Thinking back over 2020 –
One thing that really stood out to me was the incredible interest in gardening, in landscaping, in raising chickens, and in all things outside during the time that we were first required to stay home.
I remember visiting with feed store owners and garden center managers and listening to them talk about how they could not keep seed in stock or items on the shelf for folks wanting to get out and try their hand at the vegetable garden.
So, I ask, “how’s that garden going?” Did you stick with it? Was it productive? And honestly, is this something that you want to continue?
I hope you did stick with it, I hope it was productive, and I really hope that you want to continue your efforts outside.
But where are we now? As I write this, it is colder and wetter, and generally not the type of weather that would move one to get outside. However, this cold, wet, dead-of-winter time is the best time to study what is going on and plan for a successful garden. Do not confuse my remarks with any encouragement to wait until spring, I am pushing for quite the opposite!
In our climate it is perfectly acceptable and perfectly reasonable to get outside now and get busy on a vegetable garden or on any other part of your landscape. So, what can you work on now? I am building a larger, better compost pile for my own yard. The small 4-foot by 4-foot square compost pile has worked well but is not big enough for my needs. I will be doubling mine in size in the next couple weeks.
If you enjoy the vegetable garden but want to make it a smaller and more productive area, then go ahead and make a raised bed garden. Make it no wider than 4 foot and as long as your heart desires. The 4-foot maximum width is to allow you access from each side. At the elementary school gardens, our Master Gardeners only build them 3-feet wide, because the kids have shorter arms! Just be sure to put it in the area that is close to a water source and gets as much sun as possible.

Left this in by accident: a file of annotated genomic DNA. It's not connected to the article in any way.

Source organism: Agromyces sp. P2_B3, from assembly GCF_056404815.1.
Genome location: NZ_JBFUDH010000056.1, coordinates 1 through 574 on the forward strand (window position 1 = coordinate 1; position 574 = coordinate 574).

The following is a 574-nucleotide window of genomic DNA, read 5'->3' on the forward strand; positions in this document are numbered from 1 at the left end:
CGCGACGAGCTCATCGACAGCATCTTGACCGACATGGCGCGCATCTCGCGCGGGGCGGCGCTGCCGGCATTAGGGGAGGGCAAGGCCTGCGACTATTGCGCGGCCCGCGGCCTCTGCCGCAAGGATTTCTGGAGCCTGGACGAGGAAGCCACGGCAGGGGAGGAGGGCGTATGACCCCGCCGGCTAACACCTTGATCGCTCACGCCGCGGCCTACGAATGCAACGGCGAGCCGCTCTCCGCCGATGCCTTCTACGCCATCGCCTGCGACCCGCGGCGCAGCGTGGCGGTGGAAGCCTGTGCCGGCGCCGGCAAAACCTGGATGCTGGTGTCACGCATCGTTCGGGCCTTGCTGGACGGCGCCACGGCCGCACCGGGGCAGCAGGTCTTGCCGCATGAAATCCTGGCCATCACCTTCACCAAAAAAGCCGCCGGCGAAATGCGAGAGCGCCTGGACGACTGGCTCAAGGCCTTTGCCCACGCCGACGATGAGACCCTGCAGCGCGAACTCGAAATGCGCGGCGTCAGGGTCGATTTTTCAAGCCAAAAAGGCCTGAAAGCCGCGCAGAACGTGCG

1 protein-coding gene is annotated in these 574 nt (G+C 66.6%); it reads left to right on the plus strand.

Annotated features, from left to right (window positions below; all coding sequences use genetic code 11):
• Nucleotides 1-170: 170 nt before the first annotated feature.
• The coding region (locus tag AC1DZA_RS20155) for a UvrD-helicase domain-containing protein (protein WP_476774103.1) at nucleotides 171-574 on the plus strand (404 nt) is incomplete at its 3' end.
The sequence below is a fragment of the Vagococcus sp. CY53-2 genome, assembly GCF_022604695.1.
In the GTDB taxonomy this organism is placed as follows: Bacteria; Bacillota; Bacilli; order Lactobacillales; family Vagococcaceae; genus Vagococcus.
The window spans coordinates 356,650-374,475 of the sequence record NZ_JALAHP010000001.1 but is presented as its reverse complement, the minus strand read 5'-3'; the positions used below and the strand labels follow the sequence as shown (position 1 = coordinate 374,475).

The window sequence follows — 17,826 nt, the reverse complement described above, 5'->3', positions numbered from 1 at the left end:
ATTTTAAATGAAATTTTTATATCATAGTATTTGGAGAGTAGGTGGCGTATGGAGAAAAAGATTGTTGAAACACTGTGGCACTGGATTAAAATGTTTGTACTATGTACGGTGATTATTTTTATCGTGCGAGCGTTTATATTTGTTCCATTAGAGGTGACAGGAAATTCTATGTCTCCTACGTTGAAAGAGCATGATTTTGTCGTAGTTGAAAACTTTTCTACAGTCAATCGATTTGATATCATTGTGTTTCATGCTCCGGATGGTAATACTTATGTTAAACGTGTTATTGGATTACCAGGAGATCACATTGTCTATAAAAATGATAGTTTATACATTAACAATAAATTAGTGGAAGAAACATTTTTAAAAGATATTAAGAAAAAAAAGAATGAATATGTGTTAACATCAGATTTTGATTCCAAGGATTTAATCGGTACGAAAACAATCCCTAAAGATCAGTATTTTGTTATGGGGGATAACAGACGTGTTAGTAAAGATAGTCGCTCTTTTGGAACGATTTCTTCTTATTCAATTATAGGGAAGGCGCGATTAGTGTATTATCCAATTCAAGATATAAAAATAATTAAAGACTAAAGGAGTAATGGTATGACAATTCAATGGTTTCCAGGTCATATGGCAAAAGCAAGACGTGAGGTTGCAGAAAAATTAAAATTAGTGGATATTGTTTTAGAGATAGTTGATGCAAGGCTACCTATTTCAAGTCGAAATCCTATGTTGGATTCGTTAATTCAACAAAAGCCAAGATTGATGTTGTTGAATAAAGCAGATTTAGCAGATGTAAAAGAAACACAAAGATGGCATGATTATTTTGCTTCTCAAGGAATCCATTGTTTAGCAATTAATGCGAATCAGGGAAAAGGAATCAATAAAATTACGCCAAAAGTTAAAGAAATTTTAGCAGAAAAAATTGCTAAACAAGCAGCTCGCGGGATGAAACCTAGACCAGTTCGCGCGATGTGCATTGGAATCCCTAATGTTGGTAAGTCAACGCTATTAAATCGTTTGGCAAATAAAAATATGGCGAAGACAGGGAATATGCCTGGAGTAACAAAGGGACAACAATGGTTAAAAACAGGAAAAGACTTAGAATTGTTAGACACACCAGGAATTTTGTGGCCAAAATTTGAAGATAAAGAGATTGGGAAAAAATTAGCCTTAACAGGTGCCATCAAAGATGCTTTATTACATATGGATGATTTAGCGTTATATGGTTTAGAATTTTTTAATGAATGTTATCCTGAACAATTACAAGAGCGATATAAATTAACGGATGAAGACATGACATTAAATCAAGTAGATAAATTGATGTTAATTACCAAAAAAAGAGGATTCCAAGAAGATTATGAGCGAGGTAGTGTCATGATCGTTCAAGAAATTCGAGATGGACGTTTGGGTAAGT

In that empty garden bed, plant onions, peas (such as English, snap or snow peas), cauliflower, or cabbage. All manner of “greens” including mustard, spinach, swiss chard, collards, kale and Asian greens. Radishes is an easy to go to option along with other root vegetables such as turnips, carrots, and beets.
In a flower bed area, I want to re-establish some asparagus crowns. I lost some and want that as a part of my landscape again.
These upcoming weeks are the perfect time to plant fruit trees. Take some time to study what varieties of peaches, plums, apples, pears, or other fruit trees will grow well in East Texas. And for those mentioned, be sure and put them in full sun on your deepest, best-drained soil.
If you have plenty of sunshine but have poor soil, then I would suggest planting some thornless blackberries or perhaps a mayhaw! Mayhaws will thrive in good soil but certainly tolerate wet, soggy soil. Be sure to plant two varieties of almost every fruit that you do want to have so that you can get good cross-pollination.
Got other ideas of what you want to accomplish? Yeah, I do too. If there is any good thing that came out of 2020’s stay-at-home routine, it may have been some renewed interest in all things that you can grow and work on in your own back yard.
I hope 2021 sees you successful and continuing in these outdoor pursuits.